The change across Europe this week to move to a shorter clearing and settlement time of T+2 may come with a short term cost, but is expected to provide benefits over time, according to those involved with the implementation efforts.
Kashyap Kapasi, director, Strategic Solutions, Investment Services at Fiserv called the change “a major milestone in the harmonisation of Europe”.
“The shorter, standardized settlement cycle is expected to reduce overall risk and cost, which is a significant benefit to global market participants with exposure to Europe.”
However, it will take proper implementation of technology to ensure the benefits touted are achieved, Kapasi added.
“Over the longer term, the European migration to T+2 should advance the dialogue for greater global harmony in settlement procedures. Although the US remains on the T+3 settlement cycle for many securities, Fiserv believes that global market participants will ultimately help drive the migration to T+2 in the U.S., but the timeline for such change is yet to be determined.”
Steve Grob (pictured), director of Group Strategy at Fidessa, said that the move to T+2 would undoubtedly put pressure on the industry, as it effectively was cutting the clearing and settlement time by a third.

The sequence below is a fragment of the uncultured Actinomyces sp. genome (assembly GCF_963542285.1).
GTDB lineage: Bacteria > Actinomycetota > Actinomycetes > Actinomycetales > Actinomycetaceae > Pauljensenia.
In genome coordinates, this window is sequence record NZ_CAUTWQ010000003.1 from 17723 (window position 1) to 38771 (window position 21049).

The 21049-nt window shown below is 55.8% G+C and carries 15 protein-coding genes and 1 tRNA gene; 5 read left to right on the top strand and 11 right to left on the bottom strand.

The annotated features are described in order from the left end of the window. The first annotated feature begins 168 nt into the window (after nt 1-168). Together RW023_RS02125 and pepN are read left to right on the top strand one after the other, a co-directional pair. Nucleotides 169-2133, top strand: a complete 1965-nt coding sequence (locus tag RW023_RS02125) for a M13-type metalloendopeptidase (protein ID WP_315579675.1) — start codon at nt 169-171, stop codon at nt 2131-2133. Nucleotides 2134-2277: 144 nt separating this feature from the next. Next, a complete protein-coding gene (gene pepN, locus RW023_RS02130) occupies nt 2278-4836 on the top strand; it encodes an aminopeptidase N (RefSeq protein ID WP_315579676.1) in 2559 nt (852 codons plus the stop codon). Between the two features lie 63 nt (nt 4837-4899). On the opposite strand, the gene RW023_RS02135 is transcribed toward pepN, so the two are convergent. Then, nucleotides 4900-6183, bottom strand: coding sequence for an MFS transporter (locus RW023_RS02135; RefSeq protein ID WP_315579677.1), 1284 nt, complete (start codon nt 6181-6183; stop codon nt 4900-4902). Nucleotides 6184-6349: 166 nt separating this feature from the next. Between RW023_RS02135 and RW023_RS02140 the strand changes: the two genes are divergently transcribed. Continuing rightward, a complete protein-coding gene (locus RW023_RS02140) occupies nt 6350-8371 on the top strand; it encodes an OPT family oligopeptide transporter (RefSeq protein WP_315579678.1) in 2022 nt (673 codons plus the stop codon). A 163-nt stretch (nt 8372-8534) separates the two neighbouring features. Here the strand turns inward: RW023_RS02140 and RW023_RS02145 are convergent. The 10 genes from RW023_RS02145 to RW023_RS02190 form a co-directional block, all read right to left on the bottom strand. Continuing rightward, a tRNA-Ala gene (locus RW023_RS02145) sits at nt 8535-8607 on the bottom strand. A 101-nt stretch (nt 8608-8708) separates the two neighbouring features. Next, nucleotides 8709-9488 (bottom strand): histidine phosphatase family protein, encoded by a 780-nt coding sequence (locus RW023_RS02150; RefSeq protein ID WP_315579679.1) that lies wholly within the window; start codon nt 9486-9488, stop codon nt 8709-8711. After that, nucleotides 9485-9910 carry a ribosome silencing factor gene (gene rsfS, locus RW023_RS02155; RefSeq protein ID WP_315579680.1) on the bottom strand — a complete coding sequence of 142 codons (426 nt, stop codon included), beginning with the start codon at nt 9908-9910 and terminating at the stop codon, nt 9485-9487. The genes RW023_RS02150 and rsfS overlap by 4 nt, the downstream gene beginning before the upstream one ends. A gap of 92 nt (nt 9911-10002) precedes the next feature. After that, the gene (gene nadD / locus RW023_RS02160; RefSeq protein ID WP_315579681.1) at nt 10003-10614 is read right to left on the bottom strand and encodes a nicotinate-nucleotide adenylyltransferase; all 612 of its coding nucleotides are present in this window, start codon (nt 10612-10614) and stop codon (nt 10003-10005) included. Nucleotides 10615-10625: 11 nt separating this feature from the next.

“That said, it’s simply too important a process to let it fail and so I doubt that we will hear any immediate horror stories. What we will see is a lot of late nights as operations departments struggle with the extra workload. Some buy-sides are actually abrogating their T+2 responsibilities to their broker who, for a fee, will wear the extra day.”
“In the longer term what we will see is much greater automation of process as firms recognise that simply throwing people at the problem is not tenable for reasons of cost and risk. This is where the buy-side, especially the smaller firms, will need to step up and take more responsibility. Of course greater standardisation will help, too, and it will be those standards that emanate from the front office that will come to dominate. This is because they follow the natural direction of the workflow – from order to trade to allocation, etc., and so the same message can be enriched along the way. At the moment much of post-trade tries to do the same jigsaw again once the trade is confirmed.”